Widukind


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Related to Widukind: Saxon historian Widukind

Widukind

(wĭd`o͞okĭnd) or

Wittekind

(wĭt`ə–), d. 807?, leader of the Saxons against the Frankish king Charlemagne (later emperor of the West). In 782, when Charlemagne organized Saxony as a Frankish province and ordered forced conversion of the pagan Saxons, the Saxons under Widukind resumed warfare against the Franks. In the course of the war Charlemagne is said to have ordered the massacre (783) of 4,500 Saxon prisoners. Widukind fled to Denmark, but the Saxons fought on all the more fiercely. In 785, Charlemagne offered Widukind a safe-conduct in order to negotiate peace. Widukind met the emperor and accepted baptism; Charlemagne was his godfather. Sporadic Saxon uprisings continued until 804.

Widukind,

Saxon historian: see WittekindWittekind,
 Widukind,
or Wettekind
, c.925–c.1004, Saxon historian, a monk, frequently called Wittekind of Corvey. He wrote the Res gestae Saxonicae, a history of the Saxons from earliest times to 997.
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References in periodicals archive ?
Widukind de Ridder wrote an introduction to his translation of 'The Philosophical Reactionaries' (Max Stirner) in Saul Newman ed.
There are three appendices with further excerpts from Widukind of Corvey's Res Gestae, a genealogical reconstruction of the Stirps Widukindi, and an analysis of an episode at the last parting of Mathilda and Otto I.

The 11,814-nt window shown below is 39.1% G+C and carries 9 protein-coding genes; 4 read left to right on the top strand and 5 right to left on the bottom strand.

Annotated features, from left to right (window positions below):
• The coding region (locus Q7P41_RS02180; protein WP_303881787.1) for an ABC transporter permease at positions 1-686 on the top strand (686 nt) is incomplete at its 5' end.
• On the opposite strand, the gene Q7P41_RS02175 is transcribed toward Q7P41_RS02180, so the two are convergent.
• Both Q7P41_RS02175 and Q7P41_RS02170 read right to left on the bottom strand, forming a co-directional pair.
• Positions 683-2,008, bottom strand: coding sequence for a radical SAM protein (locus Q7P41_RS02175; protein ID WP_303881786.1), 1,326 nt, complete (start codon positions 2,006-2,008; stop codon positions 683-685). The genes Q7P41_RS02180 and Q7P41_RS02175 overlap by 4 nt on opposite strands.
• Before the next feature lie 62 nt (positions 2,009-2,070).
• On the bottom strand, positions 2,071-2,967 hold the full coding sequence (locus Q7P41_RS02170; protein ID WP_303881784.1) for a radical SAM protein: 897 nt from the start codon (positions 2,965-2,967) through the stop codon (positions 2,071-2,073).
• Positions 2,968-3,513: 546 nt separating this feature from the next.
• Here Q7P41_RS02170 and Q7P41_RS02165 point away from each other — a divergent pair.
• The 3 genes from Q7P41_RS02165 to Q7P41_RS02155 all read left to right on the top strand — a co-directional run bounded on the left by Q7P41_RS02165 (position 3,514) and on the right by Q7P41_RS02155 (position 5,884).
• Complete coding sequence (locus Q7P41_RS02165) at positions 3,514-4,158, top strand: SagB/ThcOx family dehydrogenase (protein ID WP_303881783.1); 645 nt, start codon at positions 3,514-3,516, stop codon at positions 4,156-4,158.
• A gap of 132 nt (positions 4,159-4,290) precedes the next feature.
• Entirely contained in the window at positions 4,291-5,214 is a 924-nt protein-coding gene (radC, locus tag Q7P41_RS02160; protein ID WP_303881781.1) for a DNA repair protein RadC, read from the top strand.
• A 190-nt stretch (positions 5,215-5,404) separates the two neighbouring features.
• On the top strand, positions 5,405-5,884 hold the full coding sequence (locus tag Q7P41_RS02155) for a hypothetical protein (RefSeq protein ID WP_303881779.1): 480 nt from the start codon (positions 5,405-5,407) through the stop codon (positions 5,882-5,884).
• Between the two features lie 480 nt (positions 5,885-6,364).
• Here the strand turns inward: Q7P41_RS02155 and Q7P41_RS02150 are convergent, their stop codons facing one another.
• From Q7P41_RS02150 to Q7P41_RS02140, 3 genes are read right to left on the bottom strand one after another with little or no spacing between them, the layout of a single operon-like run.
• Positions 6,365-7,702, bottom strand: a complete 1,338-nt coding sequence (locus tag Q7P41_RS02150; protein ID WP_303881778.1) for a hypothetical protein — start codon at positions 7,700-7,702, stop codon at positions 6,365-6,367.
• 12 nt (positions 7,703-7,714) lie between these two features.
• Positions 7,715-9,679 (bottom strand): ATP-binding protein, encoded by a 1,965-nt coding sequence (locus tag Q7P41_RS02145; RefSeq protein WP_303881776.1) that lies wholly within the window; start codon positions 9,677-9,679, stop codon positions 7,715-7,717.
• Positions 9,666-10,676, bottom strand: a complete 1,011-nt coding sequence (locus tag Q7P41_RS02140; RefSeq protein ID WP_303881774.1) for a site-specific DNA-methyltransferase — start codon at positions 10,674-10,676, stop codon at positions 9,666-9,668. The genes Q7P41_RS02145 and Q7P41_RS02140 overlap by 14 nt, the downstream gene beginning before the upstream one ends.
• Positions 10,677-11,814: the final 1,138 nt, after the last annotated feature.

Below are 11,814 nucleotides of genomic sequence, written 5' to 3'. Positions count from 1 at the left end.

62) Widukind, Rerum gestarum Saxonicarum libri tres, I, pp.
The ascription of the Goths to the eastern party seems to indicate a reception of Jordanes Getica (which links the ethnogenesis of the Huns to the Goths), possibly through Widukind.
Wailes's recent article, her plays parallel themes and interests evident in the works of the chroniclers Widukind of Corvey and Thietmar of Meresburg, and the authors of the many vitae of prominent tenth- and early eleventh-century bishops and abbots.
Commissioned to write the text by Mathilde's grandson, Otto II, they portrayed Mathilde as significant for two reasons: first, she was descended from the famous Saxon Duke Widukind, who had converted to Christianity after being spared in a dual with Charlemagne and who after his conversion became a devout defender of the Church; and second, her main occupation after having children was the expansion of the Church through the founding of numerous cloisters and monasteries.